The Upsetters by nature are far from hip. Though the ska and dub elements of Jamaica’s turntable art have become college and club DJ staples, the Upsetters spin neither. Lee “Scratch” Perry’s mug may have graced the Beastie Boys’ Grand Royal magazine a couple of years ago (in what will surely turn out to be one of the most influential covers of the decade), but Stoka claims never to have heard of him, nor of Perry’s own Upsetters. Stoka’s musicology is more lived in than listened to. Now the Upsetters’ main DJ, he learned to spin by watching his brother and practicing with Fowler’s prized record collection. If anything, Stoka stumbled onto a style that dates back to the Jamaican sound-system wars of the ’50s and ’60s, when King Tubby and U-Roy started toasting over American R&B and their own instrumental plates. Although Stoka isn’t setting up in a Montego Bay lot, the connection can still be traced to two turntables and a microphone.

When Stoka repeatedly breaks down a record to holler, yodel, emphasize a singer’s phrasing until it becomes an exclamation point, or work up a call-and-response to a chorus, he could be a young version of U-Roy boasting and floating over the Paragons’ “The Tide Is High.” Only he doesn’t know it. When Stoka toasts over Beenie Man, Buju Banton, and R. Kelly’s “I Believe I Can Fly,” his jumpy scat is no imitation but his own fresh take on U-Roy’s Version Galore.

Jamaican artists always used the sound system as a soap box to spread political news, and Fowler sees the same idea working with the Upsetters. The message isn’t being sent from field to field but from field to D.C.’s clubs—to those who have left the island. “The lyrics keep you in touch with what more or less is happening in Jamaica,” Fowler explains. “It’s on a cultural tip, on a political tip, socially—everything. It’s all in the music.”

Now more than ever, the message is important. While Kaffa House’s kitchen is used for gossip, the turntables are the club’s own CNN. The crowd may be just as drunk as the one at the next dance club, but everybody listens intently.

On this November night, the speakers are stacked up to the ceiling like Legos. The crowd shuffles in hot waves of ratty Rastas, herb men, and twentysomething ruff necks flicking jumbo flames from their lighters. The crowd is far removed from the typical U-Street hoppers: It’s all headdresses, not hair extensions, work gear, not Tommy gear. Jamaicans take this shit seriously. At the Kaffa House, if the men approve of Stoka’s selections, they bash the walls. (thus the Friday parties are called “bashments”.) After the first few bashments, the walls were beat up enough that they had to be replaced and reinforced with sheetrock, particle board, and half-inch plywood. If a guy doesn’t like a song, he’ll get in Stoka’s face.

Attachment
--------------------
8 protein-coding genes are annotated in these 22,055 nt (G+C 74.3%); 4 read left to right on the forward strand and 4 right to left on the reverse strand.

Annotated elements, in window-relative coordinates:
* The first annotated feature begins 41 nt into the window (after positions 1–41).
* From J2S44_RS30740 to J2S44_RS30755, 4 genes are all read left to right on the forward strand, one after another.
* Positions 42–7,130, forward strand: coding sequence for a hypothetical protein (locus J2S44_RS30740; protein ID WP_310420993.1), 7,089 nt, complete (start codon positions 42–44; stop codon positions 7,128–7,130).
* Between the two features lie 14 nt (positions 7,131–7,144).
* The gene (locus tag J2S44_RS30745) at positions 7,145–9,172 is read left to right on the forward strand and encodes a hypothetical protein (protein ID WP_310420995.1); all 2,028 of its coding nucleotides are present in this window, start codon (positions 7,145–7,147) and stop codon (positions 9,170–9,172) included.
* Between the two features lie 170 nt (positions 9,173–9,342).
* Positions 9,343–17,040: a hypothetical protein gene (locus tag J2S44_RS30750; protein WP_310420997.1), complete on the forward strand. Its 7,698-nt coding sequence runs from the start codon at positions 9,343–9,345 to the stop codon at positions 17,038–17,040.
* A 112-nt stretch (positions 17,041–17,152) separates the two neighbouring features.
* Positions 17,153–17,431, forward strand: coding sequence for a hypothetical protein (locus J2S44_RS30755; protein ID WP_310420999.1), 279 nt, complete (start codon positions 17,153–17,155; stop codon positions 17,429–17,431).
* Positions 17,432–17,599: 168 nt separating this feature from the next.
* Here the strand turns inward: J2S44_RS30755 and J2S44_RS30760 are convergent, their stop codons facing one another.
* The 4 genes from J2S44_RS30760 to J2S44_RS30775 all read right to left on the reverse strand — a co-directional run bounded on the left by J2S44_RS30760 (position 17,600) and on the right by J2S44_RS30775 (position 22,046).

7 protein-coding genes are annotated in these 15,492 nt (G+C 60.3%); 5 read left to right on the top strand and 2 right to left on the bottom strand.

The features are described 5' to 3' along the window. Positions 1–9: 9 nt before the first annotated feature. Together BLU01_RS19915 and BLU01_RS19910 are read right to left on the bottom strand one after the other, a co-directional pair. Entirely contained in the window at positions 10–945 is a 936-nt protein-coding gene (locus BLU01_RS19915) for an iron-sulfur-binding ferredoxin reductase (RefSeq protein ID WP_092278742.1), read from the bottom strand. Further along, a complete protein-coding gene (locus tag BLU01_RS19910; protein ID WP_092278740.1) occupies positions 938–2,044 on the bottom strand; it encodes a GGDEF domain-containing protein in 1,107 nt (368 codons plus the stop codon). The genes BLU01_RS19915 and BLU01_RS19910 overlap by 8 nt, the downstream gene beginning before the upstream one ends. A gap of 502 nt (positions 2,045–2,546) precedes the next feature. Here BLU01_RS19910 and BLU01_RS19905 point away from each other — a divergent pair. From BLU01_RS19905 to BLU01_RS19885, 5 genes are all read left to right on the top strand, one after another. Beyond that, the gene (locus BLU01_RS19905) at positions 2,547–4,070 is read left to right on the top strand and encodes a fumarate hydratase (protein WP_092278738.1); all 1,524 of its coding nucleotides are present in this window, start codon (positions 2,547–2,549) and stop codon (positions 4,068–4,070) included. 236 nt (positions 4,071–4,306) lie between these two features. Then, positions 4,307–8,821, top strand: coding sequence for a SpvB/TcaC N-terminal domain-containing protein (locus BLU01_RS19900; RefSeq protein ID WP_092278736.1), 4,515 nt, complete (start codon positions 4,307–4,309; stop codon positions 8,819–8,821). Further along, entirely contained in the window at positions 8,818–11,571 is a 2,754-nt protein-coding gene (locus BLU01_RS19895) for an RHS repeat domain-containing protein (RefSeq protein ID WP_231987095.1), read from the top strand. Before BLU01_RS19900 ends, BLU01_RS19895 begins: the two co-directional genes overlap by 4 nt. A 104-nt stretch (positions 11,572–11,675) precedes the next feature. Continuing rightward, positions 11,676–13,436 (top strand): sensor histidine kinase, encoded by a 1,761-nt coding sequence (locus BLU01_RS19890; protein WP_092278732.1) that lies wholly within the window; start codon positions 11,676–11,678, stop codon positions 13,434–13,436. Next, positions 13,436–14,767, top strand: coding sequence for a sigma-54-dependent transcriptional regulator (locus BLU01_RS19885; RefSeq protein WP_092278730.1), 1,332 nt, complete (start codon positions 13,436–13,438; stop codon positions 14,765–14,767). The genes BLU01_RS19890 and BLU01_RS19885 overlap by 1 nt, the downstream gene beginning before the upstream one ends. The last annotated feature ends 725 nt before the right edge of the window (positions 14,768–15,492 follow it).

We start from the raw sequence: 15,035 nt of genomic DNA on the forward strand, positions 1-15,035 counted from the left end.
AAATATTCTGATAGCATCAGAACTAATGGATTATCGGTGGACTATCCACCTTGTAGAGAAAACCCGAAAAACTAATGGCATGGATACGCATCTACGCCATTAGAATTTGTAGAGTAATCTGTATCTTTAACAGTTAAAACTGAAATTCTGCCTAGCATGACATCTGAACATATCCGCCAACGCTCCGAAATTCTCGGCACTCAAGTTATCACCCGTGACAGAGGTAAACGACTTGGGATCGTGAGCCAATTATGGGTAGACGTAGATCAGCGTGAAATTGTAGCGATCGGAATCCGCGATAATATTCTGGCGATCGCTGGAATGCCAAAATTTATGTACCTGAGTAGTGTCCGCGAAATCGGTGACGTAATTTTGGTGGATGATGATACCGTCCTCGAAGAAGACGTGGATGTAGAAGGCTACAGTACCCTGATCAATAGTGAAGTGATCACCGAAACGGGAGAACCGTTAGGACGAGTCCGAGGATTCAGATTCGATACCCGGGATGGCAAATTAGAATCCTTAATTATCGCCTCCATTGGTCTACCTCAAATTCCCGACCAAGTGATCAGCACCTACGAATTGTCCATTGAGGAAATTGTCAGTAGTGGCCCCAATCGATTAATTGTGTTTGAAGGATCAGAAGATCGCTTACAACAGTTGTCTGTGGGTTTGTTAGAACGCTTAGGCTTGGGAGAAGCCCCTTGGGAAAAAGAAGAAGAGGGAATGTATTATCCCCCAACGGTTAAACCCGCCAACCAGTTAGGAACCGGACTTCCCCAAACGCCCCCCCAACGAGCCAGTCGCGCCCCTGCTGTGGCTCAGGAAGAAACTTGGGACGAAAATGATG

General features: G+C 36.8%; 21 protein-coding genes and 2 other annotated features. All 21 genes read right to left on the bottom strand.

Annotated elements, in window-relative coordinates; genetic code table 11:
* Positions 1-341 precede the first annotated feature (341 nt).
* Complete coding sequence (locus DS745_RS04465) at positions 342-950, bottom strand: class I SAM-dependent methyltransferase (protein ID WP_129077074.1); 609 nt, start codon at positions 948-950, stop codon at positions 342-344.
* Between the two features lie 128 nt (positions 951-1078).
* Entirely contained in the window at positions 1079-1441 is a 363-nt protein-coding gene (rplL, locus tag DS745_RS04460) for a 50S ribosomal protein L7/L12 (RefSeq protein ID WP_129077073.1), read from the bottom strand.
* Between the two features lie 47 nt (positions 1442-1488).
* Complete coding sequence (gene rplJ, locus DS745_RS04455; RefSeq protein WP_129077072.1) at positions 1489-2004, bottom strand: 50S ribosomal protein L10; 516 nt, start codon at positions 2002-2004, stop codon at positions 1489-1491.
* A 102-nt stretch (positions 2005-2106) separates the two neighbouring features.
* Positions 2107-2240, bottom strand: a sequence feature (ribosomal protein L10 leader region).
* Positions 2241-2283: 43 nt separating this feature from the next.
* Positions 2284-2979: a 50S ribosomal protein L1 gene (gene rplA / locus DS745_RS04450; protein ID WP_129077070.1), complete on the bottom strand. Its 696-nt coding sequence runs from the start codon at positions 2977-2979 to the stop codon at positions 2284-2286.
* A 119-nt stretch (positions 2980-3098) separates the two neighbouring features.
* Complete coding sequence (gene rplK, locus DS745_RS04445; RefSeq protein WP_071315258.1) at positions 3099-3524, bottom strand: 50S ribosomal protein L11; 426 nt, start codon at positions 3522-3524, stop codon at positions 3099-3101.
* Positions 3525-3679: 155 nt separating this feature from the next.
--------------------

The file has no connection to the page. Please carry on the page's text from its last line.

Stoka says he doesn’t feel any pressure. He admits that he tries to play to everyone—dancehall and ruff neck for the gangsters, weed songs for the herb men, “God-bless songs” for the spiritually inclined, and love songs for the ladies. He says he has to memorize the order of the records in the crates—if there’s a lull, he’s dead meat. “It’s like a dictionary—it’s got to be like a dictionary,” he says. Stoka knows his collection to the point where when he spins, he can make the crowd do anything—whether it’s getting people “Up! Up! Up!” on their feet or coaxing the ladies to grind for a free bottle of champagne.

The tension and joy are as fevered as on any dance floor. Reggae may be perceived by the mainstream as stoner music, but here it’s used not only to honor roots but to mark territory. Sandwiched in among African-Americans, whites, Latinos, and Ethiopians, Jamaicans work some small turf. They blend into the enclaves of Adams Morgan, Mount Pleasant, and U Street. According to the most recent census, 18,561 Jamaicans live in the metro area. Desmond Malcolm, president of the Jamaican Nationals Association, believes that between 5,000 and 7,000 Jamaicans have arrived since the 1990 count. But there are only about 20 serious reggae DJs circulating, and reggae houses like the Roxy are now defunct. It’s no surprise that the Upsetter shows at Kaffa House are treated as holy rituals.